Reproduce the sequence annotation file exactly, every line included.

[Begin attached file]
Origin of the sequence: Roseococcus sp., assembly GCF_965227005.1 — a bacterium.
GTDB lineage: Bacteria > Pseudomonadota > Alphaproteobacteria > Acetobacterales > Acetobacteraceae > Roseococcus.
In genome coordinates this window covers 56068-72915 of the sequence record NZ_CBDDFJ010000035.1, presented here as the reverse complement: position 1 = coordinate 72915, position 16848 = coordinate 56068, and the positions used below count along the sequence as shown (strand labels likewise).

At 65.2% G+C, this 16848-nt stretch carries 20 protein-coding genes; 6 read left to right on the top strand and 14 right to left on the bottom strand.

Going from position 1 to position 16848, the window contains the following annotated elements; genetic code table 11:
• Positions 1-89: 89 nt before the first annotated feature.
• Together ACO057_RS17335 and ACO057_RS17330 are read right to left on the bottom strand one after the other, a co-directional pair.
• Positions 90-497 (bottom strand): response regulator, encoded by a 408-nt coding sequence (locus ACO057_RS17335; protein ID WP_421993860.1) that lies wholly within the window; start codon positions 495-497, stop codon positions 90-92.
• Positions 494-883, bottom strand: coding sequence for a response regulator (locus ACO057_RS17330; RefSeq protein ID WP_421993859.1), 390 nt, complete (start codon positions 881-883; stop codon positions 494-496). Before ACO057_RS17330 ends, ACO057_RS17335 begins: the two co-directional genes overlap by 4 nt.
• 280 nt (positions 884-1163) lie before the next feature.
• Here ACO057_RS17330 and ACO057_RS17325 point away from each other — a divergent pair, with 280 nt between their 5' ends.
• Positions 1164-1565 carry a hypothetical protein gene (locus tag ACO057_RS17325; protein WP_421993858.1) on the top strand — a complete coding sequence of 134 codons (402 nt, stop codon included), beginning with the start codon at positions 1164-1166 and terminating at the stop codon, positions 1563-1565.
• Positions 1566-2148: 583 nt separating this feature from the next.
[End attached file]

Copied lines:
Origin of the sequence: Roseococcus sp., assembly GCF_965227005.1 — a bacterium.
GTDB lineage: Bacteria > Pseudomonadota > Alphaproteobacteria > Acetobacterales > Acetobacteraceae > Roseococcus.
In genome coordinates this window covers 56068-72915 of the sequence record NZ_CBDDFJ010000035.1, presented here as the reverse complement: position 1 = coordinate 72915, position 16848 = coordinate 56068, and the positions used below count along the sequence as shown (strand labels likewise).

At 65.2% G+C, this 16848-nt stretch carries 20 protein-coding genes; 6 read left to right on the top strand and 14 right to left on the bottom strand.

Going from position 1 to position 16848, the window contains the following annotated elements; genetic code table 11:
• Positions 1-89: 89 nt before the first annotated feature.
• Together ACO057_RS17335 and ACO057_RS17330 are read right to left on the bottom strand one after the other, a co-directional pair.
• Positions 90-497 (bottom strand): response regulator, encoded by a 408-nt coding sequence (locus ACO057_RS17335; protein ID WP_421993860.1) that lies wholly within the window; start codon positions 495-497, stop codon positions 90-92.
• Positions 494-883, bottom strand: coding sequence for a response regulator (locus ACO057_RS17330; RefSeq protein ID WP_421993859.1), 390 nt, complete (start codon positions 881-883; stop codon positions 494-496). Before ACO057_RS17330 ends, ACO057_RS17335 begins: the two co-directional genes overlap by 4 nt.
• 280 nt (positions 884-1163) lie before the next feature.
• Here ACO057_RS17330 and ACO057_RS17325 point away from each other — a divergent pair, with 280 nt between their 5' ends.
• Positions 1164-1565 carry a hypothetical protein gene (locus tag ACO057_RS17325; protein WP_421993858.1) on the top strand — a complete coding sequence of 134 codons (402 nt, stop codon included), beginning with the start codon at positions 1164-1166 and terminating at the stop codon, positions 1563-1565.
• Positions 1566-2148: 583 nt separating this feature from the next.